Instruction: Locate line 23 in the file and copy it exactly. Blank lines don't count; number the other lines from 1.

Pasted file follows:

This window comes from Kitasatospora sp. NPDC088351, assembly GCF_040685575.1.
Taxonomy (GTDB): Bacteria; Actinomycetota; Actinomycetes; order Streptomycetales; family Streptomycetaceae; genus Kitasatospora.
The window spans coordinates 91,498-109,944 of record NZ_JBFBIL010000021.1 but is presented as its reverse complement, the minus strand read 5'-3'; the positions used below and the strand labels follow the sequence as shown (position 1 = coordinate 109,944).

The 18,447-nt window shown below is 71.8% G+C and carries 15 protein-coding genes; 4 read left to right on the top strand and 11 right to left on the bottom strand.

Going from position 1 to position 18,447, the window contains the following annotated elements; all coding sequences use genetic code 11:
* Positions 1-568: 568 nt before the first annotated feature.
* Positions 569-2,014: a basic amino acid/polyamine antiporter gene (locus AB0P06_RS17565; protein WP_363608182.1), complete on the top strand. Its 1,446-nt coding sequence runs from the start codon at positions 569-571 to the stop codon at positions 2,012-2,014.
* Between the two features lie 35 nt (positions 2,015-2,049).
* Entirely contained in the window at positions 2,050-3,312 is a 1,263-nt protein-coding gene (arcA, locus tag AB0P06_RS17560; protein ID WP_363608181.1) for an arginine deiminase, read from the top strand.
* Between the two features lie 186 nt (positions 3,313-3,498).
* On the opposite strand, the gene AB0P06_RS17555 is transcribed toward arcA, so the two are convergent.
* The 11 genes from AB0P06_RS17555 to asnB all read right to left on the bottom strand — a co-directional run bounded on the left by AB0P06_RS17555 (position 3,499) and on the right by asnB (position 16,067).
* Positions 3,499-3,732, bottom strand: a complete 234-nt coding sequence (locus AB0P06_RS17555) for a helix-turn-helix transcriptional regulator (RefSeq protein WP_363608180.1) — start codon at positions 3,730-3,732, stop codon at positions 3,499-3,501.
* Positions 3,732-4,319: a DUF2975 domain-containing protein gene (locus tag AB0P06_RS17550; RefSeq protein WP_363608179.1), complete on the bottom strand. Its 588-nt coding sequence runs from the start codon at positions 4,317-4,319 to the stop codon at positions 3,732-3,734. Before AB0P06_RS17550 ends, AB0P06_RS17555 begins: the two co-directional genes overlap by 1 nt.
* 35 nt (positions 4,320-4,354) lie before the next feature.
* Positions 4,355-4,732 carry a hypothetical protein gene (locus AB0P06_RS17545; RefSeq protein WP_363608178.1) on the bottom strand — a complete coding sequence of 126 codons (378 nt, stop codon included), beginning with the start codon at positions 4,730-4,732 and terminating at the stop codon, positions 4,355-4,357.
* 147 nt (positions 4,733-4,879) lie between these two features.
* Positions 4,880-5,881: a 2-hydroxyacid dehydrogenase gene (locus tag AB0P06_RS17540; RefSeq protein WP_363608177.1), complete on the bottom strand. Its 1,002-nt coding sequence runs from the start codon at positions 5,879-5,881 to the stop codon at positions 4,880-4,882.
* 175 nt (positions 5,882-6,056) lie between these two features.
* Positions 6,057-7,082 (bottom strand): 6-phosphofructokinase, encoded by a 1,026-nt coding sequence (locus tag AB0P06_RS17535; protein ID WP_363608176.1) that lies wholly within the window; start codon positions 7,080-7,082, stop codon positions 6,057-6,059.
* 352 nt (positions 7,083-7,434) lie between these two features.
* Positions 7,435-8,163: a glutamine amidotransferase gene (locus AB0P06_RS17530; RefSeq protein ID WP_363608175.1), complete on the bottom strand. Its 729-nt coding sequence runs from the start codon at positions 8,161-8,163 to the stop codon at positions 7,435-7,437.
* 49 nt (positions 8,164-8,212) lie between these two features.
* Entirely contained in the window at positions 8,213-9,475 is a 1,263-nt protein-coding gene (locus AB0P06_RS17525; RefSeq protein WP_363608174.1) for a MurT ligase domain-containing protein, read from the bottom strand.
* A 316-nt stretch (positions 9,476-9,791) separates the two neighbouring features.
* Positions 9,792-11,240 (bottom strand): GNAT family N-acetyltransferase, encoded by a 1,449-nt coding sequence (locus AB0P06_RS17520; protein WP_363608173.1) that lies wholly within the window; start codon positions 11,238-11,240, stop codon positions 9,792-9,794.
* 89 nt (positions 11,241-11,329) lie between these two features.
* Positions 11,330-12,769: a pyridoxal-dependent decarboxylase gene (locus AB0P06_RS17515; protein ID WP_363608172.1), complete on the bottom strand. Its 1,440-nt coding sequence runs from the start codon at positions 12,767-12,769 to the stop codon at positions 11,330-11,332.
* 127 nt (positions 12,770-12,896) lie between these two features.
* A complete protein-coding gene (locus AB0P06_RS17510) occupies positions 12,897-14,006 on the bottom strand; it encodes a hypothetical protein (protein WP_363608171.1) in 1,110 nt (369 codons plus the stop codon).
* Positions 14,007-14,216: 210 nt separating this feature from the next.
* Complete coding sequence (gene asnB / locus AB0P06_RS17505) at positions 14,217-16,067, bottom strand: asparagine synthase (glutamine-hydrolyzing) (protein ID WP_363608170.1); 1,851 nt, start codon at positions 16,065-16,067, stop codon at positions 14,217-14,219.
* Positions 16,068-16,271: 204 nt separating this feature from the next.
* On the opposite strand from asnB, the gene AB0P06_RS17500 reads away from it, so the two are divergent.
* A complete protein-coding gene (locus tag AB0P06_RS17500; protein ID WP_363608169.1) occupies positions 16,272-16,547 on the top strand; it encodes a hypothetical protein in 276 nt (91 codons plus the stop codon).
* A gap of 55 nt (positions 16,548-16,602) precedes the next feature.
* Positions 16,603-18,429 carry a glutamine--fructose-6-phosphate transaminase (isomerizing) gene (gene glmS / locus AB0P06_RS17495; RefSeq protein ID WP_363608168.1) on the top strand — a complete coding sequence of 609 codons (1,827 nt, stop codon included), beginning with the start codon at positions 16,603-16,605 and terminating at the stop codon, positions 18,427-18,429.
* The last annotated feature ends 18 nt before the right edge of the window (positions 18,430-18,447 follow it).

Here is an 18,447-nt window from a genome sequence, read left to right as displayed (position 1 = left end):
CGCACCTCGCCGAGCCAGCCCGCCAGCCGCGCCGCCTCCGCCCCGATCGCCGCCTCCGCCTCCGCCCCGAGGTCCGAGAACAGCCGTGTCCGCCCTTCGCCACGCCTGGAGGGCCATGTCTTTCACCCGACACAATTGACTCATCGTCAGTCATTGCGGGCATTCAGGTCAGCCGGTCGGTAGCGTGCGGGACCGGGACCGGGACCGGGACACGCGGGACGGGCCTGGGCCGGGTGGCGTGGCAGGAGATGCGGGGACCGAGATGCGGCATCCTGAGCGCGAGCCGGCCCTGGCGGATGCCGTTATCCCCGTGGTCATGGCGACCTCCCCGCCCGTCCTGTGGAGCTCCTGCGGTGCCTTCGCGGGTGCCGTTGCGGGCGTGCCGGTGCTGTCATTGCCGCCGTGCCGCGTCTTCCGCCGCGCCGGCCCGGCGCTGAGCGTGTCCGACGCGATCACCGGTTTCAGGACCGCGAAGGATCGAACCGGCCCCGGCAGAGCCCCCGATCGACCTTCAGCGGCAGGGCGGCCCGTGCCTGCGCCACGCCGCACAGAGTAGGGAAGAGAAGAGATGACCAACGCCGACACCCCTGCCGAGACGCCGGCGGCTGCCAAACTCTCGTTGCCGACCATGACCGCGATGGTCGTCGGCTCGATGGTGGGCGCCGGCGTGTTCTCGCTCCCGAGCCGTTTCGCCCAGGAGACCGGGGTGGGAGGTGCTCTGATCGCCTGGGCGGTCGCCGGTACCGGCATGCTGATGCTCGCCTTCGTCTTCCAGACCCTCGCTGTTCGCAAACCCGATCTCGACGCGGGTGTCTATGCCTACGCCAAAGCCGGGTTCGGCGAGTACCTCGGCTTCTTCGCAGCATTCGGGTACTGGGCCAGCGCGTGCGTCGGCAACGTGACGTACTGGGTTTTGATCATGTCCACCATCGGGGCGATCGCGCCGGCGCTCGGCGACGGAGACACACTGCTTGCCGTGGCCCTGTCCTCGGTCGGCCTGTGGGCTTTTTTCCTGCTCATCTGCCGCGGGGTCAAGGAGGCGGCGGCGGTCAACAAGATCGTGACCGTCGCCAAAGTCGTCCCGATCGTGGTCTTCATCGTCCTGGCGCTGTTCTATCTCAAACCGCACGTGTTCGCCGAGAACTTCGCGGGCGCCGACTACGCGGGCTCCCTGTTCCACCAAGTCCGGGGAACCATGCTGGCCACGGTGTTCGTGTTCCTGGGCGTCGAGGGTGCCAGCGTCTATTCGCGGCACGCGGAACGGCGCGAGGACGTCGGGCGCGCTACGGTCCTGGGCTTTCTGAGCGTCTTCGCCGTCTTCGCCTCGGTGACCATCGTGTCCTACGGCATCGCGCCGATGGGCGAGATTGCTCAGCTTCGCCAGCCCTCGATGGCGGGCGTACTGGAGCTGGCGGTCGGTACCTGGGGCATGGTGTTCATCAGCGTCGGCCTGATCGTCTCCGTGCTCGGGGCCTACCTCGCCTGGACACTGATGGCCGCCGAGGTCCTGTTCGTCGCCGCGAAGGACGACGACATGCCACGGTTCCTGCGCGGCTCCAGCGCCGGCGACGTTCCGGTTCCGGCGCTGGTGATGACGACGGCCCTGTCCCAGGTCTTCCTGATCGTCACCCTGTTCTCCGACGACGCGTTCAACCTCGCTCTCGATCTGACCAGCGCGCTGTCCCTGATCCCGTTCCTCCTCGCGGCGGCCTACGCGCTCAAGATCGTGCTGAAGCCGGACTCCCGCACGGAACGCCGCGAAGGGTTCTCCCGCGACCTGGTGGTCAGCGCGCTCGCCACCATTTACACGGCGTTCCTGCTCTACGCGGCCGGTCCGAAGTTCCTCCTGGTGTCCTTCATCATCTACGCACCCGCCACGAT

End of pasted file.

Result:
* 49 nt (positions 8,164-8,212) lie between these two features.